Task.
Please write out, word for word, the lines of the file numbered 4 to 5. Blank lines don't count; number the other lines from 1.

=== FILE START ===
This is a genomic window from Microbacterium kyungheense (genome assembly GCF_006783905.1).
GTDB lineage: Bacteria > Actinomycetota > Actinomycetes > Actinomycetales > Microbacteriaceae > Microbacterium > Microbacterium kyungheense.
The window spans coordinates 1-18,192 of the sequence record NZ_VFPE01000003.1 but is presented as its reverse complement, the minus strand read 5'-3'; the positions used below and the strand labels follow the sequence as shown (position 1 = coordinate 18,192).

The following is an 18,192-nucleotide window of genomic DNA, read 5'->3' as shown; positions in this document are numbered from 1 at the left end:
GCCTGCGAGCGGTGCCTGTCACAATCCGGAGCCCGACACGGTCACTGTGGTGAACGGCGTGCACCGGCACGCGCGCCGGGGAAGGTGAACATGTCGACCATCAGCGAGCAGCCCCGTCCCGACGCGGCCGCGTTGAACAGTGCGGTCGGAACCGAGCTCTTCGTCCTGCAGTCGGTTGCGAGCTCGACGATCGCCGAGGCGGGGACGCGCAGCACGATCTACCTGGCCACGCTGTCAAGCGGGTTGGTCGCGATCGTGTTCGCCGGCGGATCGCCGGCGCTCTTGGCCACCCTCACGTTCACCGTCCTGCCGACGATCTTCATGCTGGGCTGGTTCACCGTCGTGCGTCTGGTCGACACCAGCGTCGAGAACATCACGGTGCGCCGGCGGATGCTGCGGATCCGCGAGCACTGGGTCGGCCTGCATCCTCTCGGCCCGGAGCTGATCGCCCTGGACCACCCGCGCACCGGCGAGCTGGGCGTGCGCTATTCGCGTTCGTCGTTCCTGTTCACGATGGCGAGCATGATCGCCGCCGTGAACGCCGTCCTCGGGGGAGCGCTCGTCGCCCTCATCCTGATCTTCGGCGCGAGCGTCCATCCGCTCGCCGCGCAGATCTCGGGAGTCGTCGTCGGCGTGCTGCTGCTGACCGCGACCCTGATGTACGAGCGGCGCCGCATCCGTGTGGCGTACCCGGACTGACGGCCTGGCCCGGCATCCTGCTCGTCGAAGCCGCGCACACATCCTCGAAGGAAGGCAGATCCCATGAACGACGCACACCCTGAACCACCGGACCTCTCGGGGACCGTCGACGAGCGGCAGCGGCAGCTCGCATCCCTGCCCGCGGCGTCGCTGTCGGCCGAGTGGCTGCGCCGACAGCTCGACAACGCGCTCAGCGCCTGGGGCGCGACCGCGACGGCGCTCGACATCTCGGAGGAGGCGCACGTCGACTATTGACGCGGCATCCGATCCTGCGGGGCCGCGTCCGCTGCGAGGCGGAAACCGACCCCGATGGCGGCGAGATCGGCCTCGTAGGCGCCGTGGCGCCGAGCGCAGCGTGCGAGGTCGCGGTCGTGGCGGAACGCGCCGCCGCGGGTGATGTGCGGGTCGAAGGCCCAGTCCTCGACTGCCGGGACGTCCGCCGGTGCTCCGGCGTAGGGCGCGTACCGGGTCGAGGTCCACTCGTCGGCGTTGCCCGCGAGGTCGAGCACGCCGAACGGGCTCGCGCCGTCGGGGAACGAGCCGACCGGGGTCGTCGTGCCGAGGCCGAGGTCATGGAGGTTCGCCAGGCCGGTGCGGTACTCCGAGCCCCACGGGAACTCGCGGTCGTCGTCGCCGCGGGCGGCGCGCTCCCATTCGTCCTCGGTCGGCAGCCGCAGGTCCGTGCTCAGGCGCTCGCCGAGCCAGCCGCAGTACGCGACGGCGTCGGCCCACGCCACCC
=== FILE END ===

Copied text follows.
The following is an 18,192-nucleotide window of genomic DNA, read 5'->3' as shown; positions in this document are numbered from 1 at the left end:
GCCTGCGAGCGGTGCCTGTCACAATCCGGAGCCCGACACGGTCACTGTGGTGAACGGCGTGCACCGGCACGCGCGCCGGGGAAGGTGAACATGTCGACCATCAGCGAGCAGCCCCGTCCCGACGCGGCCGCGTTGAACAGTGCGGTCGGAACCGAGCTCTTCGTCCTGCAGTCGGTTGCGAGCTCGACGATCGCCGAGGCGGGGACGCGCAGCACGATCTACCTGGCCACGCTGTCAAGCGGGTTGGTCGCGATCGTGTTCGCCGGCGGATCGCCGGCGCTCTTGGCCACCCTCACGTTCACCGTCCTGCCGACGATCTTCATGCTGGGCTGGTTCACCGTCGTGCGTCTGGTCGACACCAGCGTCGAGAACATCACGGTGCGCCGGCGGATGCTGCGGATCCGCGAGCACTGGGTCGGCCTGCATCCTCTCGGCCCGGAGCTGATCGCCCTGGACCACCCGCGCACCGGCGAGCTGGGCGTGCGCTATTCGCGTTCGTCGTTCCTGTTCACGATGGCGAGCATGATCGCCGCCGTGAACGCCGTCCTCGGGGGAGCGCTCGTCGCCCTCATCCTGATCTTCGGCGCGAGCGTCCATCCGCTCGCCGCGCAGATCTCGGGAGTCGTCGTCGGCGTGCTGCTGCTGACCGCGACCCTGATGTACGAGCGGCGCCGCATCCGTGTGGCGTACCCGGACTGACGGCCTGGCCCGGCATCCTGCTCGTCGAAGCCGCGCACACATCCTCGAAGGAAGGCAGATCCCATGAACGACGCACACCCTGAACCACCGGACCTCTCGGGGACCGTCGACGAGCGGCAGCGGCAGCTCGCATCCCTGCCCGCGGCGTCGCTGTCGGCCGAGTGGCTGCGCCGACAGCTCGACAACGCGCTCAGCGCCTGGGGCGCGACCGCGACGGCGCTCGACATCTCGGAGGAGGCGCACGTCGACTATTGACGCGGCATCCGATCCTGCGGGGCCGCGTCCGCTGCGAGGCGGAAACCGACCCCGATGGCGGCGAGATCGGCCTCGTAGGCGCCGTGGCGCCGAGCGCAGCGTGCGAGGTCGCGGTCGTGGCGGAACGCGCCGCCGCGGGTGATGTGCGGGTCGAAGGCCCAGTCCTCGACTGCCGGGACGTCCGCCGGTGCTCCGGCGTAGGGCGCGTACCGGGTCGAGGTCCACTCGTCGGCGTTGCCCGCGAGGTCGAGCACGCCGAACGGGCTCGCGCCGTCGGGGAACGAGCCGACCGGGGTCGTCGTGCCGAGGCCGAGGTCATGGAGGTTCGCCAGGCCGGTGCGGTACTCCGAGCCCCACGGGAACTCGCGGTCGTCGTCGCCGCGGGCGGCGCGCTCCCATTCGTCCTCGGTCGGCAGCCGCAGGTCCGTGCTCAGGCGCTCGCCGAGCCAGCCGCAGTACGCGACGGCGTCGGCCCACGCCACCC